After 84 years, they can finally pry the gun from Charlton Heston’s cold dead hands. The Hollywood legend and staunch gun rights activist died at his home in Beverly Hills, CA. on April 5. The actor made his diagnosis of Alzheimer’s public in 2002. Heston died with his family by his side, but a family spokesperson declined to reveal details of his death.
Heston, an Academy Award winner starred in groundbreaking Hollywood films such as “The Ten Commandments” and “Planet of the Apes.” Perhaps Heston’s most defining role was played in “Ben-Hur,” the 1959 epic picture that garnered Heston an Oscar for best actor, and the film is still the model for epic pictures today.
During his prolific acting career, when Heston was not performing such roles as Moses, Judah Ben Hur and George Taylor, he served in multiple leadership roles. He acted as President of the Screen Actors Guild, was Chairperson of the American Film Institute and even marched in civil rights movements of the ’60s.
“If Hollywood had a Mt. Rushmore, Heston’s face would be on it,” Heston publicist Michael Levine told various media outlets. “He was a heroic figure that I don’t think exists to the same degree in Hollywood today.”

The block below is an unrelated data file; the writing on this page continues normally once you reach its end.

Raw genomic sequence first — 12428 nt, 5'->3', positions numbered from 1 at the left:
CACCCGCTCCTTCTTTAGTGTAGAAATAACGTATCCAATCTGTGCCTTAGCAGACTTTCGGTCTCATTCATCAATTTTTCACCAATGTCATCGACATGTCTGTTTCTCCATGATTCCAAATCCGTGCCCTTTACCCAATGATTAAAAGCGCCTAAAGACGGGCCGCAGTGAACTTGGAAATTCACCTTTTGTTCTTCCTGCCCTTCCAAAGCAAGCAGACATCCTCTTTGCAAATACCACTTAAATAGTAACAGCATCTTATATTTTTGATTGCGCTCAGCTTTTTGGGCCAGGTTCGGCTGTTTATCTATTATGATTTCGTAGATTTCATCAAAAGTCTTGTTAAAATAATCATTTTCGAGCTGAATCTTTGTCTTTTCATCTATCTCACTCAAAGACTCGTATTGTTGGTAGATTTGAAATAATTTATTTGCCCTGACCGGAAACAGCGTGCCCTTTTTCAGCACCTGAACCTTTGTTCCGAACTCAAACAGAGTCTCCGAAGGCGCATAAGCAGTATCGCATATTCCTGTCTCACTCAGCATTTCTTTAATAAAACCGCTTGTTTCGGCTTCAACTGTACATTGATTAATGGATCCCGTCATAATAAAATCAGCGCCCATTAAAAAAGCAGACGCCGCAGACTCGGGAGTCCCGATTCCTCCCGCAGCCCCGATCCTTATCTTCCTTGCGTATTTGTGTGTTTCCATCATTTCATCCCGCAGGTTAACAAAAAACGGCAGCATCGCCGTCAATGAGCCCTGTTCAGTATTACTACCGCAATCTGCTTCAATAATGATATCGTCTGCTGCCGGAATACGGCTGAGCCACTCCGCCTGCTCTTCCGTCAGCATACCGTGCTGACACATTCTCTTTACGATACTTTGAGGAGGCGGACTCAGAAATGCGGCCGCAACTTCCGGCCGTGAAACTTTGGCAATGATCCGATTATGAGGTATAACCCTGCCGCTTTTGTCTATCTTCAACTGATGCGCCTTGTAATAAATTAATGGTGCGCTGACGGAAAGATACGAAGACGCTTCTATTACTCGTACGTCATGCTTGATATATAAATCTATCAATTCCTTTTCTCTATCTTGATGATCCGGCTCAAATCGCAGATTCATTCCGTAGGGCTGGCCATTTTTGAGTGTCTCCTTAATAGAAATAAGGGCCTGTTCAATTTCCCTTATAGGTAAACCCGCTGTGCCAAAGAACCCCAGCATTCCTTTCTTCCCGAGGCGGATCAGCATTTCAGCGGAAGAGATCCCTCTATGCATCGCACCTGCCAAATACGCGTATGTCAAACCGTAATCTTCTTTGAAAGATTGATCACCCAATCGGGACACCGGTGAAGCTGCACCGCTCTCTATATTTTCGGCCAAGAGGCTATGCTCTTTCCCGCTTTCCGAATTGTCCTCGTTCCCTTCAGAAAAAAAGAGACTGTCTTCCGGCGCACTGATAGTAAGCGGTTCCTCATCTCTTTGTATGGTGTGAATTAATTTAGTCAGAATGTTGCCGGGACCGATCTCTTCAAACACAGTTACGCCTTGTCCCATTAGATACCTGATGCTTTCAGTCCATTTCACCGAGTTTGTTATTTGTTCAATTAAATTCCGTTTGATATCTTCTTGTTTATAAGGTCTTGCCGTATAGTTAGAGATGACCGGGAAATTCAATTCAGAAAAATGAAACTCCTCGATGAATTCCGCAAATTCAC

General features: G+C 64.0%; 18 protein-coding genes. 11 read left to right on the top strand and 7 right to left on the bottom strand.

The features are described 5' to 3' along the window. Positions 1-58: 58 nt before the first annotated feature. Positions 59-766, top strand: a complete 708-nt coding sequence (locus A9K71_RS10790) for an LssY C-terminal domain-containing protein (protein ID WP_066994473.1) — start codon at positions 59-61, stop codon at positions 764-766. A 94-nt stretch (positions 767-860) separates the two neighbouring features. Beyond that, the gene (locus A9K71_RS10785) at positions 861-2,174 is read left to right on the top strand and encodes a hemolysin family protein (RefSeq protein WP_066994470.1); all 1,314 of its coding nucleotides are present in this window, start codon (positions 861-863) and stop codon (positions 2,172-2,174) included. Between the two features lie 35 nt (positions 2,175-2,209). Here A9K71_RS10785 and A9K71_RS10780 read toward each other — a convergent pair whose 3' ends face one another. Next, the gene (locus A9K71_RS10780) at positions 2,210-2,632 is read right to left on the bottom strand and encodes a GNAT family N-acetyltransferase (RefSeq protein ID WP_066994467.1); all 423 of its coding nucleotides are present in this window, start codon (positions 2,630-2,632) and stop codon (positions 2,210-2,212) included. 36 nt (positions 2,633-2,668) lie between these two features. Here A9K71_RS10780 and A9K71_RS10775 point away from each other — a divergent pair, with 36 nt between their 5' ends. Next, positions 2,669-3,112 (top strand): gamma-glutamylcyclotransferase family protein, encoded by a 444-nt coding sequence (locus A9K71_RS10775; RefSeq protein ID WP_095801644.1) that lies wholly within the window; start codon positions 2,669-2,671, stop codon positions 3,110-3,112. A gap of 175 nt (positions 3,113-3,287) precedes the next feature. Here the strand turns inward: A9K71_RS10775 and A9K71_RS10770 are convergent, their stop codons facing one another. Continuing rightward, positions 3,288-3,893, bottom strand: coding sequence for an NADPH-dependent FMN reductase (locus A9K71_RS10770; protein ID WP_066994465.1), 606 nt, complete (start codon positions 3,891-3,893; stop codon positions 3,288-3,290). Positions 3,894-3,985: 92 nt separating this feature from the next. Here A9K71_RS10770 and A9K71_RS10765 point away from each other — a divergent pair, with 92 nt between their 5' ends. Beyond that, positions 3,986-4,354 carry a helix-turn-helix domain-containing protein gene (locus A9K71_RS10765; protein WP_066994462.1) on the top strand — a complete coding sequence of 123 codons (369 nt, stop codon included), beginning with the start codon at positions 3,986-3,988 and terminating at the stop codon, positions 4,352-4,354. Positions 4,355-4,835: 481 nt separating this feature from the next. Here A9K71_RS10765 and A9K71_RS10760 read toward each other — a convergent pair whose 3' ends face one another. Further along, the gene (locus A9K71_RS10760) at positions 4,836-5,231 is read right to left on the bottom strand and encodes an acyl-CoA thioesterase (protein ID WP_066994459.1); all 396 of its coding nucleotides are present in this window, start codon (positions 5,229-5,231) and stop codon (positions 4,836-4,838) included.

In the 1970s Heston, a long time Democrat became heavily involved with the Republican Party, as he felt that the Democratic Party had “abandoned him.” Ronald Regan followed in his footsteps.
Later in his life, Heston became a lightning rod for controversy when he became heavily involved in conservative politics, specifically on the issue of gun ownership rights. A long time member of the National Rifle Association, Heston was elected its president in June 1998 and held that position until 2002. For his work in promoting gun rights, Heston was awarded the Medal of Freedom from President George W. Bush in 2003.
Many will remember Heston for his famous poses during NRA rallies while gripping a rifle high above his head. These images were later emblazoned on advertisements for the organization. Documentary filmmaker Michael Moore interviewed Heston on the subject of second amendment rights in his film “Bowling for Columbine” which ended up being his final appearance on screen.
What made Heston a groundbreaking actor, was not just his versatility but the fact that his roles seemed to mirror his actions in life. In “Planet of the Apes,” George Taylor was a gun wielding military leader of the future, which highlights Heston’s gun advocacy background. Heston’s portrayal of Moses highlighted his off-screen social leadership positions held during the time that “The Ten Commandments” was released.
His son Fraser, daughter Holly and his wife Lydia survive Heston.
Matt Lamabrdo is a third-year student majoring in communication studies with a minor in journalism. He can be reached at ML606516@wcupa.edu.